i, v. 1, "Paul a knava of Jesus Christ;" and the like, 2nd Timothy, chap. i. v. 1, "Paul a nava of Jesus Christ;" which words, in the translation of the Bible in James l.'s time, the translators have rightly rendered into new English, by the names of "Paul, a servant of Jesus Christ;" and "Paul, an apostle of Jesus Christ;" that is, a messenger, an ambassador, or servant, sent, as apostolus; in the original Greek δουλος (doulos), servus και et αποστολος (apostolus); and in all other places in the Old and New Testament, where they met with the Greek words doulos and apostolus, they are by them so rendered.
From the British names nave, nava, nawe, knawe, the old name or distinction of this tribe or family may be plainly inferred, for that the first ancestor or progenitor thereof was of a mere British extraction; a servant, steward, ambassador, minister, or messenger of God, Christ, his king, prince, or other master, (for those words are all synonymous, only by the dialect varied with the transposing of a vowel,) and is a name of office of one that is a substitute or vicegerent, and acts under another.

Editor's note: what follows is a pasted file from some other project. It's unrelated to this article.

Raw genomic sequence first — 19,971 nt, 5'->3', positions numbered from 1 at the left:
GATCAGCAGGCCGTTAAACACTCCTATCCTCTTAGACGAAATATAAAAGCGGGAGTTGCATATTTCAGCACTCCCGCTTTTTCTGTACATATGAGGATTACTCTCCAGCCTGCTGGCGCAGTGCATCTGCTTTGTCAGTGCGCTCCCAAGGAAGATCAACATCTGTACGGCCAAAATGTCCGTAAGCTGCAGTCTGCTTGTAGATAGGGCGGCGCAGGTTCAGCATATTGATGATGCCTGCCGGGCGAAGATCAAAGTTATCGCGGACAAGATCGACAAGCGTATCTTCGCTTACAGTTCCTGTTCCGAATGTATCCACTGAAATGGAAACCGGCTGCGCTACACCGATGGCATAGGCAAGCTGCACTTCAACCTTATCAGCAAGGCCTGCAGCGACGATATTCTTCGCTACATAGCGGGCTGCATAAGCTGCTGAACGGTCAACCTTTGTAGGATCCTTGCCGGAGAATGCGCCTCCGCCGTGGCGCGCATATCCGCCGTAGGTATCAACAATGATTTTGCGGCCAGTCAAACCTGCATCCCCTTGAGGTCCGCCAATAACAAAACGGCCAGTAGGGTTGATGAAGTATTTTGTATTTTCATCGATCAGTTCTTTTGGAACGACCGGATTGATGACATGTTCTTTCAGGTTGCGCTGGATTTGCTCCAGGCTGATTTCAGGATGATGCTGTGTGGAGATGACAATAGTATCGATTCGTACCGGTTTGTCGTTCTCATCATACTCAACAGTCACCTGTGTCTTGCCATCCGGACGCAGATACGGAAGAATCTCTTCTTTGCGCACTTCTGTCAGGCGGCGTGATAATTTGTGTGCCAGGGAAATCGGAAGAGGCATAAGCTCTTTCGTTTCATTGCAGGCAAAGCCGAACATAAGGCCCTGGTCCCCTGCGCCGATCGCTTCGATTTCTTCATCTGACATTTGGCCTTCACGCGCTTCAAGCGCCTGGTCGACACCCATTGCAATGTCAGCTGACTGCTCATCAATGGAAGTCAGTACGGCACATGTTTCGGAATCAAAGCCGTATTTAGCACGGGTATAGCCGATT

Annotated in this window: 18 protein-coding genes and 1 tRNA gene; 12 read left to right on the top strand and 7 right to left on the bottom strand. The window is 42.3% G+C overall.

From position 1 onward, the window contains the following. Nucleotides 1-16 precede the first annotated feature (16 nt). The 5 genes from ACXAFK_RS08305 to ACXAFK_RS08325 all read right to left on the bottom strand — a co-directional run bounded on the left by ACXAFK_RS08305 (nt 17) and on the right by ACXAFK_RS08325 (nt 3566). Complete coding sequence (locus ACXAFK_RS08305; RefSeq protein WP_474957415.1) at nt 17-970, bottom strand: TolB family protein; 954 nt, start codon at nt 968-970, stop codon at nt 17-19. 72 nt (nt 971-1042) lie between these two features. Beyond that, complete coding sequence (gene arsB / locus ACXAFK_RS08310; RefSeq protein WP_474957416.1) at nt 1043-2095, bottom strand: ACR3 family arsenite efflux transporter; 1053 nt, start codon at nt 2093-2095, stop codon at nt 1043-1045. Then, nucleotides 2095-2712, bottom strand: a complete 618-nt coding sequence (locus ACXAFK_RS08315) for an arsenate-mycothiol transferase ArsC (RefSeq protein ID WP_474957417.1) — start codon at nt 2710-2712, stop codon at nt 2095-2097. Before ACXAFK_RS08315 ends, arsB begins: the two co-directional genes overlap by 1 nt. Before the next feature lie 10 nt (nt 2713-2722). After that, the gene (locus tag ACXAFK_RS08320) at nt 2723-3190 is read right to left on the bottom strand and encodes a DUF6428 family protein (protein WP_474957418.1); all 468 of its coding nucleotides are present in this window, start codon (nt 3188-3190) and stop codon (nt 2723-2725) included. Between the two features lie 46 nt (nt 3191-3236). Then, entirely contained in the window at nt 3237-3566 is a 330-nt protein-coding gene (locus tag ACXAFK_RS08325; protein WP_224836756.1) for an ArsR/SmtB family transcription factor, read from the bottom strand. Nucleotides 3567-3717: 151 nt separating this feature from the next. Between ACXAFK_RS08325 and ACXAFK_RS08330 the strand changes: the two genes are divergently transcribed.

But more certain I am that John Knava, of Godolphin, Esq. was struck Sheriff of Cornwall by King Henry VII., 1504, who declared his great liking of that gentleman in all circumstances for the said office, but discovered as much dislike of his name after the English, not understanding the import thereof in Cornish, and so further said, that, as he was pater patriae, he would transnominate him to Godolphin, whereof he was lord; and accordingly caused or ordered that in his letters patent under the broad seal of England, for being Sheriff of Cornwall, he should be styled or named John Godolphin, of Godolphin, Esq. and by that name he accounted at the year's end with that king for his office in the Exchequer, and had his acquittance from thence, as appears from the record in the Pipe Office there.